In an increasingly dangerous world where terrorists are now aiming at so-called soft targets such as shopping malls, schools and hospitals, an imperative of government should be a call for citizens to be trained in the use of firearms and to arm themselves.
That’s why states and the federal government should rethink policies which attempt to make it more difficult to obtain firearms or which even disarm citizens.
Debate on this issue is over. It is a point of logic and common sense that where the populace is well armed, where concealed carry permits are made easiest to obtain, violent crime is reduced. Clearly, criminal activity will increase where potential victims are less able to defend themselves.
Case in point: the attack on the Westgate mall in Nairobi, Kenya, which resulted in 72 deaths. The terrorists held hostages and engaged in gun battles with Kenyan security forces, with more than 200 wounded. What most don’t know is that many hundreds of others were saved because of armed civilians.
They included a retired veteran of the British Royal Marines who not only returned fire, but made trip after trip in and out of the mall to help a hundred terrified shoppers to survival and safety. A retired Irish Army Ranger also came under siege with other shoppers, and he rescued 200 of them. They were part of a handful of armed civilians who joined Kenyan police and soldiers in the 48-hour battle.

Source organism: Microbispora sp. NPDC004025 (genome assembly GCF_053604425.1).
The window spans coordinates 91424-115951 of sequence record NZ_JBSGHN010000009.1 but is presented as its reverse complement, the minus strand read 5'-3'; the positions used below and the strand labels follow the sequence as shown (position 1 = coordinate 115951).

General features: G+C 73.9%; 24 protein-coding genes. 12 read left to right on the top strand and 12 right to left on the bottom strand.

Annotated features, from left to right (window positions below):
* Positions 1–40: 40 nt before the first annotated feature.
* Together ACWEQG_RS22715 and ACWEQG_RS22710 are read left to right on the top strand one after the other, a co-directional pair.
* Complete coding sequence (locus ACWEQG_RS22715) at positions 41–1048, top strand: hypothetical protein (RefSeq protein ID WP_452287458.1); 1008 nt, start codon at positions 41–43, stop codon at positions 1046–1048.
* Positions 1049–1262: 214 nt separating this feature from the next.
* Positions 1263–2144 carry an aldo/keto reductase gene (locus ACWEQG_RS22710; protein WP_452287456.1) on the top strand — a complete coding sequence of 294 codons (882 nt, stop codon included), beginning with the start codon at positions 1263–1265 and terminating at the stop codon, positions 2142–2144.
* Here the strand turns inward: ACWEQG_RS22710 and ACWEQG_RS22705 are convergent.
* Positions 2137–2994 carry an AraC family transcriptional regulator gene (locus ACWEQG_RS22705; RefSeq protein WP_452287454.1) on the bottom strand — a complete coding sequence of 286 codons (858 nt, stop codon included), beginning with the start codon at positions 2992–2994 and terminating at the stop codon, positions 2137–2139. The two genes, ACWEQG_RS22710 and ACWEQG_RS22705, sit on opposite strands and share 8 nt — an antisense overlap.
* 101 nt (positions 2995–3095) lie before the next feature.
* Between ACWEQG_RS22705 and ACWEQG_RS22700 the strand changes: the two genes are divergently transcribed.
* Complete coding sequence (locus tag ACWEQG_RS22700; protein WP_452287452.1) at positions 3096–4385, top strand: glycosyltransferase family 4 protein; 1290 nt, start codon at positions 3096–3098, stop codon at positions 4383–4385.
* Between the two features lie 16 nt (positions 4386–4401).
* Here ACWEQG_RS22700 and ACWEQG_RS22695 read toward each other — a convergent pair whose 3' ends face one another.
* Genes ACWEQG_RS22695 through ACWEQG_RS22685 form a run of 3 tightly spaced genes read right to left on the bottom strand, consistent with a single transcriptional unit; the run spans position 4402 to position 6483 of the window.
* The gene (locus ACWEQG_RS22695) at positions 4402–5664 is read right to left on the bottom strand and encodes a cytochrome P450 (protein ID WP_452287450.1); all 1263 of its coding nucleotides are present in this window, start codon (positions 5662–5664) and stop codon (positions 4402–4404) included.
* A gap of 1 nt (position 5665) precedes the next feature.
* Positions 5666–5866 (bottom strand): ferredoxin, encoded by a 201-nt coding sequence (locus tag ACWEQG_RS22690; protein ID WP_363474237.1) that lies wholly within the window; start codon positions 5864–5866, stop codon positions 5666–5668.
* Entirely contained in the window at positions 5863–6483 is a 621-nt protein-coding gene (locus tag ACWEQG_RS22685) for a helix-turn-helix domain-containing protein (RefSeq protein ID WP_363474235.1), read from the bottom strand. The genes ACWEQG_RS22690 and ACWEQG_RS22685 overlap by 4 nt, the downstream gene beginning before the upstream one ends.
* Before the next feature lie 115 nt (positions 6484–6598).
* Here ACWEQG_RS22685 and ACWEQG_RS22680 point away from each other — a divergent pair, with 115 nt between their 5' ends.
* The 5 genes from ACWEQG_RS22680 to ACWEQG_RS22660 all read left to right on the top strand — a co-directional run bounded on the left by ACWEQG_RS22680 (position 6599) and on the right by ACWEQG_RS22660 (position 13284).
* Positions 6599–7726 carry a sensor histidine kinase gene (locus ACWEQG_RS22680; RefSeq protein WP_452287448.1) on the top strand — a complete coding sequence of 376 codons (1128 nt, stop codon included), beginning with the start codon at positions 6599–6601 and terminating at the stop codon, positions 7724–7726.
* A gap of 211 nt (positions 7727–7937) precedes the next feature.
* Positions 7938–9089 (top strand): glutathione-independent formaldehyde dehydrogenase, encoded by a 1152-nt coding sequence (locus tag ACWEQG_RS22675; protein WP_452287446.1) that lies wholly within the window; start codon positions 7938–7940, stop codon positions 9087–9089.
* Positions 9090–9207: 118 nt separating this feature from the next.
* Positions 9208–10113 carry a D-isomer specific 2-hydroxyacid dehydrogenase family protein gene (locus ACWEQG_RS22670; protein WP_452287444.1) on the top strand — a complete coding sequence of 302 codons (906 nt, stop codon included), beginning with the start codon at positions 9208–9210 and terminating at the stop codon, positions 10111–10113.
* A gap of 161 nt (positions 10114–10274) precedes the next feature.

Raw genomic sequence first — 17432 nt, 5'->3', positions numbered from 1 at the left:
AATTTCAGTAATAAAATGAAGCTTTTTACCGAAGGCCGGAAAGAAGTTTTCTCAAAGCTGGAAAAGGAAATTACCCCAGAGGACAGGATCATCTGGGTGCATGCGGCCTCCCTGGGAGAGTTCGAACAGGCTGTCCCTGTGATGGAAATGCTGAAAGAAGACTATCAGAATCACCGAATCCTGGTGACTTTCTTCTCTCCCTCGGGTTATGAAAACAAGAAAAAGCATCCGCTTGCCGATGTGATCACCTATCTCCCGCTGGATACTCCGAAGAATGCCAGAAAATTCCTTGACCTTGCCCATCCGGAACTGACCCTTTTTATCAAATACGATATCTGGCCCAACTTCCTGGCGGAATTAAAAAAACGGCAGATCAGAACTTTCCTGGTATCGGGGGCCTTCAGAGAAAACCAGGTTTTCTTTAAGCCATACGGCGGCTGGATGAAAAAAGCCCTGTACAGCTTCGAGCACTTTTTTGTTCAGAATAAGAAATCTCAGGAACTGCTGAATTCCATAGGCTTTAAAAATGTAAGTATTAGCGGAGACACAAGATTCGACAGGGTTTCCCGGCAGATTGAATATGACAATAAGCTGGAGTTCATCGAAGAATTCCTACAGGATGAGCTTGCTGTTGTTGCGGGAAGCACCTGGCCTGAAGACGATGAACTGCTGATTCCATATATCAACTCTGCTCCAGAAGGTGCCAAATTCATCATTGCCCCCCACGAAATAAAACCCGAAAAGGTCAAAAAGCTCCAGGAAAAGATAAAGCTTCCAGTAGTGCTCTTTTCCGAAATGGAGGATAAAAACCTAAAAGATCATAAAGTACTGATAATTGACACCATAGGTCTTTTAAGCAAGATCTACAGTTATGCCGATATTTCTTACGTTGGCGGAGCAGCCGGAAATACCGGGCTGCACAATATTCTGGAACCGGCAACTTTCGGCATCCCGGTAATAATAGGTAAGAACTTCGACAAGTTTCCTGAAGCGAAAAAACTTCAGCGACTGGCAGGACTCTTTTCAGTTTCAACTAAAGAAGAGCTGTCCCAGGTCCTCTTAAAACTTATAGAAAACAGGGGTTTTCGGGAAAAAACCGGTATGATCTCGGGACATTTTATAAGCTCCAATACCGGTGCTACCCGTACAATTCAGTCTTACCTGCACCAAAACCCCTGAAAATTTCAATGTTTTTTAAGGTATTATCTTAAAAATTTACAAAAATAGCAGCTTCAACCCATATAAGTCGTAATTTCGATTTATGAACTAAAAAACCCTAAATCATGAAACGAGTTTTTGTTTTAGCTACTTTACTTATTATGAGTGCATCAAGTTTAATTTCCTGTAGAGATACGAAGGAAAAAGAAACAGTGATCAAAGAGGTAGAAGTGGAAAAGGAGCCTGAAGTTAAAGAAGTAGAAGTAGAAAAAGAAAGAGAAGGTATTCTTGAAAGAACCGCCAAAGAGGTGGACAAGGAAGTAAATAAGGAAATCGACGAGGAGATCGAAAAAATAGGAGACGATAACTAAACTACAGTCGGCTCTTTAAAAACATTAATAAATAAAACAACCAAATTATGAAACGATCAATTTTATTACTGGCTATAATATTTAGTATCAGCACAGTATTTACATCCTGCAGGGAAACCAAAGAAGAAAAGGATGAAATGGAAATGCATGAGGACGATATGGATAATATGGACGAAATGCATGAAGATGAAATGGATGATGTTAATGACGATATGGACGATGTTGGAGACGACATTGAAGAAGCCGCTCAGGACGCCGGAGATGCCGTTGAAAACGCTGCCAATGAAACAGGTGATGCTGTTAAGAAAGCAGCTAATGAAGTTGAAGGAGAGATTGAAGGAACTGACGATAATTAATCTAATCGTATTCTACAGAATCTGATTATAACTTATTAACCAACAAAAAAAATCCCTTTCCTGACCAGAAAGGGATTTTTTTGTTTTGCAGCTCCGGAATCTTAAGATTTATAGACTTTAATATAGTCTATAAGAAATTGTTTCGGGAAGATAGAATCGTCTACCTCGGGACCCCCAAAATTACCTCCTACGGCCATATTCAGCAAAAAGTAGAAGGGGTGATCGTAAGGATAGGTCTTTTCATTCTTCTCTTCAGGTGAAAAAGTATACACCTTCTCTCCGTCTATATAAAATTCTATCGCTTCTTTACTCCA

Making it more difficult for folks to arm themselves serves only the criminal. As a constitutional right, Americans should be free to go armed with few restrictions, to protect themselves and their families. By the time police arrive, it’s often too late.
Case in point: Three years ago, Chicago enacted the strictest handgun ordinance in the U.S. It bans gun shops, thereby prohibiting a legal business from operating. It prohibits gun owners from stepping outside their homes — even onto their porches — with a handgun. It limits the number of handguns residents can register or own, while requiring anyone owning a handgun to undergo training, which the law prohibits from being conducted within the city limits.
Today, Chicago is the murder capital of the U.S.
Still not convinced? Here are the top five states in the percentage of gun ownership, followed by that state’s murder rate per 100,000 residents: Wyoming leads the nation in gun ownership at 59.7 percent. Its murder rate is 1.4 percent. It’s followed by Montana, 57.7 percent gun ownership and a 2.1 percent murder rate; South Dakota, 56.6 and 1.7; West Virginia, 55.4 and 3.0; and Idaha, 55.3 and 1.3.
Now, here are the five states (and the District of Columbia) with the lowest percentage of gun ownership followed by their murder rates: D.C., 3.6 percent of gun ownership and a murder rate of 21.8 residents per 100,000 population; Rhode Island, 12.8 and a 2.8 murder rate; New Jersey, 12.3 and a 4.1 murder rate; Massachusetts, 12.6 and a 3.2 murder rate, and New York, 18 and 4.4. What more need be said?